A Titusville man’s career pre-dated the dawn of the space program, and his work was key in the United States’s showdown with Russia during the Cold War.
What You Need To Know
- Bob Graveline worked on the Snark missile program
- The missile was designed to strike Russia with a 6,000 range
- One of the few remaining Snark missiles is on display at the Air Force Space & Missile Museum
Now, 94-year-old Bob Graveline is sharing his story at the Air Force Space & Missile Museum in Cape Canaveral, which is growing in popularity.
“I was in the data reduction group,” Graveline said. “1950’s technology – I’d use that equipment to reduce the data on every Snark missile.”
Graveline fondly recalls his days with Northrup Corporation.
“I had to develop the mathematical formulas to simulate the calibration curves of each of the systems,” he explained.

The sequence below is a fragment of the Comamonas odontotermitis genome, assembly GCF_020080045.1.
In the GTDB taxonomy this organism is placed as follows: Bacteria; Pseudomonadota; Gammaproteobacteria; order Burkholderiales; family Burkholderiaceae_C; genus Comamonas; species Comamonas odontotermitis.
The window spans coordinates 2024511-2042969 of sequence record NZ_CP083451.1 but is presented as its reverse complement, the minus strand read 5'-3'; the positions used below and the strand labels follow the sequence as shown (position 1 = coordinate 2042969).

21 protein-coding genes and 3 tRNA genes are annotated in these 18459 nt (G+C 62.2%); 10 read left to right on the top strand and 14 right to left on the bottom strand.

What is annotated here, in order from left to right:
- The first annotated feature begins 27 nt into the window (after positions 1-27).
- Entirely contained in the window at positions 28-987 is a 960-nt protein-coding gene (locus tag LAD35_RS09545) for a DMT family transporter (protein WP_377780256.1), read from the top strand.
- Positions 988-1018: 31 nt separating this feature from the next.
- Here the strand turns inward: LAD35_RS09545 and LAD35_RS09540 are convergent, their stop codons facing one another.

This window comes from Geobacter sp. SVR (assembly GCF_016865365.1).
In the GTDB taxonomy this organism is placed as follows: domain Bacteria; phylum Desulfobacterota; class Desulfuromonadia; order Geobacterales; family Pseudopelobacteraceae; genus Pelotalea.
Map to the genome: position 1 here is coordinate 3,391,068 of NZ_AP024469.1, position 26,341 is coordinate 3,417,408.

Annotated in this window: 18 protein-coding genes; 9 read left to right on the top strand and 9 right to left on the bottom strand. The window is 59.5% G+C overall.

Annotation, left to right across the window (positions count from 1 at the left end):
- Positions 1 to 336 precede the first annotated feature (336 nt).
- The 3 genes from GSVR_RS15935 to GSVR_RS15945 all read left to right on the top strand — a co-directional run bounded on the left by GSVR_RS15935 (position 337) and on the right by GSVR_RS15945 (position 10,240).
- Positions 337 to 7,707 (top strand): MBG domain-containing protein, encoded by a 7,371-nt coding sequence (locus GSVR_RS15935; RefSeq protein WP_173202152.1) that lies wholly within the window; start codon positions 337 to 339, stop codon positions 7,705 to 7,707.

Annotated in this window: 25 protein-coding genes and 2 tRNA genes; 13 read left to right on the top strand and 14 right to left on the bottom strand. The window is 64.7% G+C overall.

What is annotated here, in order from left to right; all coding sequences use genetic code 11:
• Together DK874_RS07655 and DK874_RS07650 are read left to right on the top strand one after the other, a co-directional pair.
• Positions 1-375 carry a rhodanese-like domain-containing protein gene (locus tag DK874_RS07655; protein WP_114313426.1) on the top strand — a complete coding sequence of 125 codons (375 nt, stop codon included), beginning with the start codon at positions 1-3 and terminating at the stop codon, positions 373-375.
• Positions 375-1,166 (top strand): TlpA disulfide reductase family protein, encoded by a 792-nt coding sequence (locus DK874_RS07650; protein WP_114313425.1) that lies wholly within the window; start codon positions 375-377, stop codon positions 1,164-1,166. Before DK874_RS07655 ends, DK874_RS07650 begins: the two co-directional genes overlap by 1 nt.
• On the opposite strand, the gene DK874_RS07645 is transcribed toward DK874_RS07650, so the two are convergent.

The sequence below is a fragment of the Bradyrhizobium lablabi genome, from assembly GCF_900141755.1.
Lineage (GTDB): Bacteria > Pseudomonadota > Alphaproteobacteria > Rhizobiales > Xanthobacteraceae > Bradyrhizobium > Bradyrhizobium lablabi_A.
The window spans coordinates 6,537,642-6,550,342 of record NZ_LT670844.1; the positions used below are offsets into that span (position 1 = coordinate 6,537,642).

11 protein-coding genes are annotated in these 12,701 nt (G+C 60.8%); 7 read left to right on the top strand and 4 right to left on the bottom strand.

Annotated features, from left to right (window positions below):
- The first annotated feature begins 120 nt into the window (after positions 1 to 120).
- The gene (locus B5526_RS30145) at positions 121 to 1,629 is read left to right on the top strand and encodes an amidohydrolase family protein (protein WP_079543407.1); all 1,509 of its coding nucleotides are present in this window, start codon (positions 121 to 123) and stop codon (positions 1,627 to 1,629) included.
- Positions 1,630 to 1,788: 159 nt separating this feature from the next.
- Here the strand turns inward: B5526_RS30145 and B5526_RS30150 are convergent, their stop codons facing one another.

The math whiz was transferred to Brevard County from California to work on the government’s Snark missile program – missiles that could carry nuclear warheads six thousand miles to their target.
“Because of the Cold War, we had to have a way to hit Moscow with an atomic bomb,” Graveline said.
The late 1950s and early 1960s were scary times for the worl, but fortunately, the missiles were never fired in anger.
Graveline worked on one hundred Snark launches and landings at the Cape.
“This is a hidden gem,” says James Draper, Air Force Space & Missile Museum Director at Cape Canaveral Space Force Station. “Goes back 70 years, it dates to 1953 … A lot of the history we preserve and present predates NASA.”
Hangar C includes one of only five Snarks left in existence.
Graveline is a museum volunteer who loves sharing stories about the missile program as part of his tours.
“So, I think people would enjoy seeing what we have there, including the Snark,” Graveline said.
Telling stories of his history, for us to learn our history.
This Article firstly Publish on www.mynews13.com